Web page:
The anti-Soviet summer snowball Dick Dull started nearly two weeks ago has been bulging and barreling. Day by day, sometimes hour by hour, America's athletic community is following the lead of the Maryland athletic director in choosing not to join Boris at play while he behaves as a killer without conscience.

Sometimes, the snowball either has run over or thrown slush at people as patriotic as Dull who simply want assurances that athletes will not be the only Americans making inordinate sacrifices.

Five days after the Soviets shot down a South Korean jetliner carrying 269 people, Dull announced that Maryland would cancel its November basketball game with the Soviet national team at Cole Field House.

His reasons then--"the culpability of the Soviet Union . . . and their continued arrogance and disdain to all legitimate inquiry from the world community"--seem even more valid now. That's why six other schools have matched that outrage with action, causing the Soviet tour to be called off Friday.

Now the California legislature, unanimously, has passed a resolution urging President Reagan and Congress to bar the Soviets from the 1984 Olympics in Los Angeles.

"The Soviets prize participation in the Olympic Games more than any other activity," said the resolution's sponsor, state Sen. John Doolittle (R).

Not quite.

They enjoy winning a whole lot more than participating.

No American athletes took part in the '80 Games in Moscow; American journalists, among others, were dumbfounded that the Soviets could strong-arm the International Amateur Athletic Federation into keeping its jury of appeals from Lenin Central Stadium until incidents of cheating (in the javelin, discus and triple jump) got out of hand.

Comes the predictable, and sincere, reaction to the California legislative maneuver from F. Don Miller, executive director of the U.S. Olympic Committee: "It's a sorry state of affairs that we do not have men with enough intellect to develop a foreign policy with some meat in it, but go back to the same thing again and again.

"Isn't there more to our foreign policy than amateur sports?"

In this case, so far, not much.

Reagan talked tough; Dull did something about it.


But whether denying the Soviets our athletic space is a viable deterrent to Soviet savagery or simply gives politicians the easiest tough choice is debatable. Certainly, the Soviet government will be able to concoct a decent enough lie for Arvidis Sabonis to tell his mother when she asks how come he won't be playing in the U.S. after all.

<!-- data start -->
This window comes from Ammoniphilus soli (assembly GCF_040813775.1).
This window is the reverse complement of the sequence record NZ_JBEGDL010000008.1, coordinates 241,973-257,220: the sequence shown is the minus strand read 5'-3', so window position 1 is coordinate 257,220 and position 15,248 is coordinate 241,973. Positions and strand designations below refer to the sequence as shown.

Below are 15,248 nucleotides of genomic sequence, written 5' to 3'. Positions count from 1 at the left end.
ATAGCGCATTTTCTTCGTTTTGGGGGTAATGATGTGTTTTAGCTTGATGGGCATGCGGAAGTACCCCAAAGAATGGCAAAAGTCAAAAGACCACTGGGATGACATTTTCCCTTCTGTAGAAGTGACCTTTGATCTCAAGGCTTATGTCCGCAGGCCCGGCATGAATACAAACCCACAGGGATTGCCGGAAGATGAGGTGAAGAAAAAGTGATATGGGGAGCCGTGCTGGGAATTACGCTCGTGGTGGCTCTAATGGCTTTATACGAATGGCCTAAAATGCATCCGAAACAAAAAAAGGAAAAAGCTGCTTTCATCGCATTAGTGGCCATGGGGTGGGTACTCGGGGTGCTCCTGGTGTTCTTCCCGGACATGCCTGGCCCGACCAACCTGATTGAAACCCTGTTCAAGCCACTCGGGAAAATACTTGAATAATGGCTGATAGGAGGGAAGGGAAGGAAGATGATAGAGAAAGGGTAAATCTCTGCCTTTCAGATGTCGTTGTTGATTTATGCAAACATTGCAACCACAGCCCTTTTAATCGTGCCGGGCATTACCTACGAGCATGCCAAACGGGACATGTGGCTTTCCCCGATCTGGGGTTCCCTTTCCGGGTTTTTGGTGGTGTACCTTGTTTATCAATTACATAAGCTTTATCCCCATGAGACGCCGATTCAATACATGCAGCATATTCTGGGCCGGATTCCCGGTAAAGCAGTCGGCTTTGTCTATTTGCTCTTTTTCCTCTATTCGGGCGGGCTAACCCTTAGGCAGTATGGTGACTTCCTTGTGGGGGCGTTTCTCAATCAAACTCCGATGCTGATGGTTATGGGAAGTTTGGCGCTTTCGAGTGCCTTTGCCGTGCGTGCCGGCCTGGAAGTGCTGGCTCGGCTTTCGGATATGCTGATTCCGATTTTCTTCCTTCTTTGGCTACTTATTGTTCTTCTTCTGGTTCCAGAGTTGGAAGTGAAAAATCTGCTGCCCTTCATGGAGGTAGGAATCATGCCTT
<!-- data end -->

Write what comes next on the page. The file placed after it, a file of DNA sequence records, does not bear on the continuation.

The Olympic boycott in '80 was not a flatout bust, as such as Miller would have us believe. But President Carter failed to keep enough free-world athletes, primarily the British, from competing to deny the Games total credibility.

Very likely, Miller will run into the same occasionally nasty reactions from doing his job, as he sees it, as Bill Wall did. Wall is the executive director of the Amateur Basketball Association/USA who called Dull's actions, at the time he took them, "premature." Which they might have been had the Soviets reacted humanely instead of in character.

What Wall and basketball officials at Kentucky, Alabama, Houston, Oklahoma, Kansas and Vanderbilt wanted was time, to see if either an apology from the Soviets or forthright action from Reagan would soon follow. Neither did, but by that time so much anti-Soviet sentiment had gathered that the colleges were forced either to ban the Soviets or be branded communist sympathizers.

"We try to be purists," said Wall, knowing that's impossible. "I have a job, same as the guy at the State Department has a job. And my job is international understanding through sports."

Understandably, Wall got angry when he felt only his small area of international influence was being used against the Soviets. What about the farmers? What about major industry? What political risks was Reagan himself taking?

Dull apparently went off on his own--and it was effective. But colleagues who wanted to wait until the last possible moment a decision had to be made, after all evidence possible had been gathered, were forced to endure unfair pressures.

Miller and the USOC are in the same position, or soon will be.

Everyone with a mind knows that games ought to be sacrificed before lives, that sports are among our least-essential businesses. But Olympians also tend to be under voting age, which makes infuriating them much more appealing given dozens of hard choices.

To me, the Olympics is the most overrated and overhyped sporting event on the face of the earth. Too chauvinistic, too expensive, too hypocritical, it nevertheless has gotten big enough to be used as a political tool by terrorist groups and leaders of the world's super powers.

What we've seen from Dull, and others in sport the last week or so, has been a willingness to look beyond the playground and step in behind the government when that might help in some tiny way. Talk of barring the Soviets from the L.A. Olympics is useful, a way to let them know we can miss their fine athletes, if necessary.

But let's not act before taking a few months worth of deep breaths.